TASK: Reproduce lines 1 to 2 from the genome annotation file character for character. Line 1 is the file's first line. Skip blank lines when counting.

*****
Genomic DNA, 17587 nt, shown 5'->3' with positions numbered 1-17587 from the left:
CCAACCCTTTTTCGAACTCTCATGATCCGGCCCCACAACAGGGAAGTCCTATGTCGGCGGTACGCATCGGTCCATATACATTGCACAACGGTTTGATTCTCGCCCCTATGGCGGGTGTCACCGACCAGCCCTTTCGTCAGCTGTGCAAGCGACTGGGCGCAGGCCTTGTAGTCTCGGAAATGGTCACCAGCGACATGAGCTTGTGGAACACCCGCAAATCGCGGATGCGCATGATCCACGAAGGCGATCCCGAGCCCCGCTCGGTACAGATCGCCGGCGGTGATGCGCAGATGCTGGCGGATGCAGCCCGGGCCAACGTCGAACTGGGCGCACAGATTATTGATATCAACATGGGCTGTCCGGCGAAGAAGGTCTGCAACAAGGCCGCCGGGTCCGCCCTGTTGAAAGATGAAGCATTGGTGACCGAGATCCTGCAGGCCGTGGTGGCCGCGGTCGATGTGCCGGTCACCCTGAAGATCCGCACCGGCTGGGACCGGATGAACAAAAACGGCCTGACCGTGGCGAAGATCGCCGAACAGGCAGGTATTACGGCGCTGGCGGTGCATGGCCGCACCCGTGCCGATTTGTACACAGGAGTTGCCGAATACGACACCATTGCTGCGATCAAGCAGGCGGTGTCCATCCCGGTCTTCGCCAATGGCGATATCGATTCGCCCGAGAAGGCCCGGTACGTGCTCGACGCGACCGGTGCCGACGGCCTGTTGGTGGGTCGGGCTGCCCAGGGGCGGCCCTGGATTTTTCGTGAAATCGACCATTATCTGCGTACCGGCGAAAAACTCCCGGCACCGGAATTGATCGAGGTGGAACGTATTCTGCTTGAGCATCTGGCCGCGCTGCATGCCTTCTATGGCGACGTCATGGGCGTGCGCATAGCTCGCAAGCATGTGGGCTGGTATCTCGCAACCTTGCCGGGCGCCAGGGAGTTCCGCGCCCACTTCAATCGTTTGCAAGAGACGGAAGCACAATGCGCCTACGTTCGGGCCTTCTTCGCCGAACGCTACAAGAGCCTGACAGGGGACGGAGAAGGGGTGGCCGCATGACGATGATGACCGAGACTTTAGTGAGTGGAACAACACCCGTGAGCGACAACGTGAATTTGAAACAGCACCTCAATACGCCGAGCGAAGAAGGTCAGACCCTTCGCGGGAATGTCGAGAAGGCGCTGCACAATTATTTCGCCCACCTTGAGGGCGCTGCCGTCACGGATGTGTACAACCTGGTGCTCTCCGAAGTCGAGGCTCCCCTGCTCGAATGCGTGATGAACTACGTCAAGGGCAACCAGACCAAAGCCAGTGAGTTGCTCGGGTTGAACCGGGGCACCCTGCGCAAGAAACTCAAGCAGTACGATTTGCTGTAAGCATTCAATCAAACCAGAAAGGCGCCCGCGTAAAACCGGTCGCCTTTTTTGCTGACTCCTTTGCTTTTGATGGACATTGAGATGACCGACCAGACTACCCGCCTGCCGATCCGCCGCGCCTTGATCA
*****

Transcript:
Genomic DNA, 17587 nt, shown 5'->3' with positions numbered 1-17587 from the left:
CCAACCCTTTTTCGAACTCTCATGATCCGGCCCCACAACAGGGAAGTCCTATGTCGGCGGTACGCATCGGTCCATATACATTGCACAACGGTTTGATTCTCGCCCCTATGGCGGGTGTCACCGACCAGCCCTTTCGTCAGCTGTGCAAGCGACTGGGCGCAGGCCTTGTAGTCTCGGAAATGGTCACCAGCGACATGAGCTTGTGGAACACCCGCAAATCGCGGATGCGCATGATCCACGAAGGCGATCCCGAGCCCCGCTCGGTACAGATCGCCGGCGGTGATGCGCAGATGCTGGCGGATGCAGCCCGGGCCAACGTCGAACTGGGCGCACAGATTATTGATATCAACATGGGCTGTCCGGCGAAGAAGGTCTGCAACAAGGCCGCCGGGTCCGCCCTGTTGAAAGATGAAGCATTGGTGACCGAGATCCTGCAGGCCGTGGTGGCCGCGGTCGATGTGCCGGTCACCCTGAAGATCCGCACCGGCTGGGACCGGATGAACAAAAACGGCCTGACCGTGGCGAAGATCGCCGAACAGGCAGGTATTACGGCGCTGGCGGTGCATGGCCGCACCCGTGCCGATTTGTACACAGGAGTTGCCGAATACGACACCATTGCTGCGATCAAGCAGGCGGTGTCCATCCCGGTCTTCGCCAATGGCGATATCGATTCGCCCGAGAAGGCCCGGTACGTGCTCGACGCGACCGGTGCCGACGGCCTGTTGGTGGGTCGGGCTGCCCAGGGGCGGCCCTGGATTTTTCGTGAAATCGACCATTATCTGCGTACCGGCGAAAAACTCCCGGCACCGGAATTGATCGAGGTGGAACGTATTCTGCTTGAGCATCTGGCCGCGCTGCATGCCTTCTATGGCGACGTCATGGGCGTGCGCATAGCTCGCAAGCATGTGGGCTGGTATCTCGCAACCTTGCCGGGCGCCAGGGAGTTCCGCGCCCACTTCAATCGTTTGCAAGAGACGGAAGCACAATGCGCCTACGTTCGGGCCTTCTTCGCCGAACGCTACAAGAGCCTGACAGGGGACGGAGAAGGGGTGGCCGCATGACGATGATGACCGAGACTTTAGTGAGTGGAACAACACCCGTGAGCGACAACGTGAATTTGAAACAGCACCTCAATACGCCGAGCGAAGAAGGTCAGACCCTTCGCGGGAATGTCGAGAAGGCGCTGCACAATTATTTCGCCCACCTTGAGGGCGCTGCCGTCACGGATGTGTACAACCTGGTGCTCTCCGAAGTCGAGGCTCCCCTGCTCGAATGCGTGATGAACTACGTCAAGGGCAACCAGACCAAAGCCAGTGAGTTGCTCGGGTTGAACCGGGGCACCCTGCGCAAGAAACTCAAGCAGTACGATTTGCTGTAAGCATTCAATCAAACCAGAAAGGCGCCCGCGTAAAACCGGTCGCCTTTTTTGCTGACTCCTTTGCTTTTGATGGACATTGAGATGACCGACCAGACTACCCGCCTGCCGATCCGCCGCGCCTTGATCA